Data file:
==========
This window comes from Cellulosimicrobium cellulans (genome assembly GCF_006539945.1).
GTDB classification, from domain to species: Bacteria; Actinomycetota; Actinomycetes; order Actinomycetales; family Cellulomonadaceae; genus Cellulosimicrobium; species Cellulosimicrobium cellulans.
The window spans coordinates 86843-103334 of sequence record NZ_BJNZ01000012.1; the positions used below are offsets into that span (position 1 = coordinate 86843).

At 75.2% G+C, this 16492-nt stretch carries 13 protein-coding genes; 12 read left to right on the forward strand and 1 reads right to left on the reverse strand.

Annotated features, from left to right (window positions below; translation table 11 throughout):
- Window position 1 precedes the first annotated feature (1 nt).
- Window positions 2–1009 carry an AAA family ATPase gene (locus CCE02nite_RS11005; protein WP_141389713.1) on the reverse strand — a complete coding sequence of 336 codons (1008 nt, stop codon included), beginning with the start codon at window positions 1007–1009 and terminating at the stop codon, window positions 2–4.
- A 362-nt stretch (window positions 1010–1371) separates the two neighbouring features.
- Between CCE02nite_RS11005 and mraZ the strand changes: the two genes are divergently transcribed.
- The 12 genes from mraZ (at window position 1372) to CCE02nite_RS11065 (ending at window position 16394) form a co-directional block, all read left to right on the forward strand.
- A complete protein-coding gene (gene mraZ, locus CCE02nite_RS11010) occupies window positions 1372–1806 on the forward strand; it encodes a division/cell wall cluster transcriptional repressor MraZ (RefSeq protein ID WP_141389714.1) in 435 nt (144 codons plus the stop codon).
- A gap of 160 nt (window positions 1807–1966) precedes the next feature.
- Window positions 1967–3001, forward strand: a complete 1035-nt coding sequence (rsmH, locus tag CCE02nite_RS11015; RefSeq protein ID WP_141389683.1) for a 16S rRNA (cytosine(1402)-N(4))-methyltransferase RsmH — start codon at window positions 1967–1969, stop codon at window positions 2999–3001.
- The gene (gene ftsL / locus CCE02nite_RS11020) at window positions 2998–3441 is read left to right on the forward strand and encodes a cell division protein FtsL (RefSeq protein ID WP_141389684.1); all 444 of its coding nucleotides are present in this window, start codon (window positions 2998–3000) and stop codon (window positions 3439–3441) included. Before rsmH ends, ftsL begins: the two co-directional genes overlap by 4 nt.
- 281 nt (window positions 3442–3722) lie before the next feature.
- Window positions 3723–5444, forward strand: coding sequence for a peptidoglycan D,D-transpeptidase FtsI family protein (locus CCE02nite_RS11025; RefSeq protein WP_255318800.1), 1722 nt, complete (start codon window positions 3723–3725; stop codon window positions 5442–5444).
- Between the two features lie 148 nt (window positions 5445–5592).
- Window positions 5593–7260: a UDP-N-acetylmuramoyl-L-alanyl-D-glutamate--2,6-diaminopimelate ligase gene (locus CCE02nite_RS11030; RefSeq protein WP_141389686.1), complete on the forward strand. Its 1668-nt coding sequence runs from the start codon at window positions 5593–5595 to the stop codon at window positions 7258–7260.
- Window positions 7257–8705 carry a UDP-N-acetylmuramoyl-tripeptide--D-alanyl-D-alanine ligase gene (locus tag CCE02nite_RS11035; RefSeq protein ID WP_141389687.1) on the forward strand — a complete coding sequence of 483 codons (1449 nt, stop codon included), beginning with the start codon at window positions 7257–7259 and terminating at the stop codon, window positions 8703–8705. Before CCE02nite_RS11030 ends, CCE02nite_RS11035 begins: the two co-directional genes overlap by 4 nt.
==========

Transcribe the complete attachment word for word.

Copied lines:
This window comes from Cellulosimicrobium cellulans (genome assembly GCF_006539945.1).
GTDB classification, from domain to species: Bacteria; Actinomycetota; Actinomycetes; order Actinomycetales; family Cellulomonadaceae; genus Cellulosimicrobium; species Cellulosimicrobium cellulans.
The window spans coordinates 86843-103334 of sequence record NZ_BJNZ01000012.1; the positions used below are offsets into that span (position 1 = coordinate 86843).

At 75.2% G+C, this 16492-nt stretch carries 13 protein-coding genes; 12 read left to right on the forward strand and 1 reads right to left on the reverse strand.

Annotated features, from left to right (window positions below; translation table 11 throughout):
- Window position 1 precedes the first annotated feature (1 nt).
- Window positions 2–1009 carry an AAA family ATPase gene (locus CCE02nite_RS11005; protein WP_141389713.1) on the reverse strand — a complete coding sequence of 336 codons (1008 nt, stop codon included), beginning with the start codon at window positions 1007–1009 and terminating at the stop codon, window positions 2–4.
- A 362-nt stretch (window positions 1010–1371) separates the two neighbouring features.
- Between CCE02nite_RS11005 and mraZ the strand changes: the two genes are divergently transcribed.
- The 12 genes from mraZ (at window position 1372) to CCE02nite_RS11065 (ending at window position 16394) form a co-directional block, all read left to right on the forward strand.
- A complete protein-coding gene (gene mraZ, locus CCE02nite_RS11010) occupies window positions 1372–1806 on the forward strand; it encodes a division/cell wall cluster transcriptional repressor MraZ (RefSeq protein ID WP_141389714.1) in 435 nt (144 codons plus the stop codon).
- A gap of 160 nt (window positions 1807–1966) precedes the next feature.
- Window positions 1967–3001, forward strand: a complete 1035-nt coding sequence (rsmH, locus tag CCE02nite_RS11015; RefSeq protein ID WP_141389683.1) for a 16S rRNA (cytosine(1402)-N(4))-methyltransferase RsmH — start codon at window positions 1967–1969, stop codon at window positions 2999–3001.
- The gene (gene ftsL / locus CCE02nite_RS11020) at window positions 2998–3441 is read left to right on the forward strand and encodes a cell division protein FtsL (RefSeq protein ID WP_141389684.1); all 444 of its coding nucleotides are present in this window, start codon (window positions 2998–3000) and stop codon (window positions 3439–3441) included. Before rsmH ends, ftsL begins: the two co-directional genes overlap by 4 nt.
- 281 nt (window positions 3442–3722) lie before the next feature.
- Window positions 3723–5444, forward strand: coding sequence for a peptidoglycan D,D-transpeptidase FtsI family protein (locus CCE02nite_RS11025; RefSeq protein WP_255318800.1), 1722 nt, complete (start codon window positions 3723–3725; stop codon window positions 5442–5444).
- Between the two features lie 148 nt (window positions 5445–5592).
- Window positions 5593–7260: a UDP-N-acetylmuramoyl-L-alanyl-D-glutamate--2,6-diaminopimelate ligase gene (locus CCE02nite_RS11030; RefSeq protein WP_141389686.1), complete on the forward strand. Its 1668-nt coding sequence runs from the start codon at window positions 5593–5595 to the stop codon at window positions 7258–7260.
- Window positions 7257–8705 carry a UDP-N-acetylmuramoyl-tripeptide--D-alanyl-D-alanine ligase gene (locus tag CCE02nite_RS11035; RefSeq protein ID WP_141389687.1) on the forward strand — a complete coding sequence of 483 codons (1449 nt, stop codon included), beginning with the start codon at window positions 7257–7259 and terminating at the stop codon, window positions 8703–8705. Before CCE02nite_RS11030 ends, CCE02nite_RS11035 begins: the two co-directional genes overlap by 4 nt.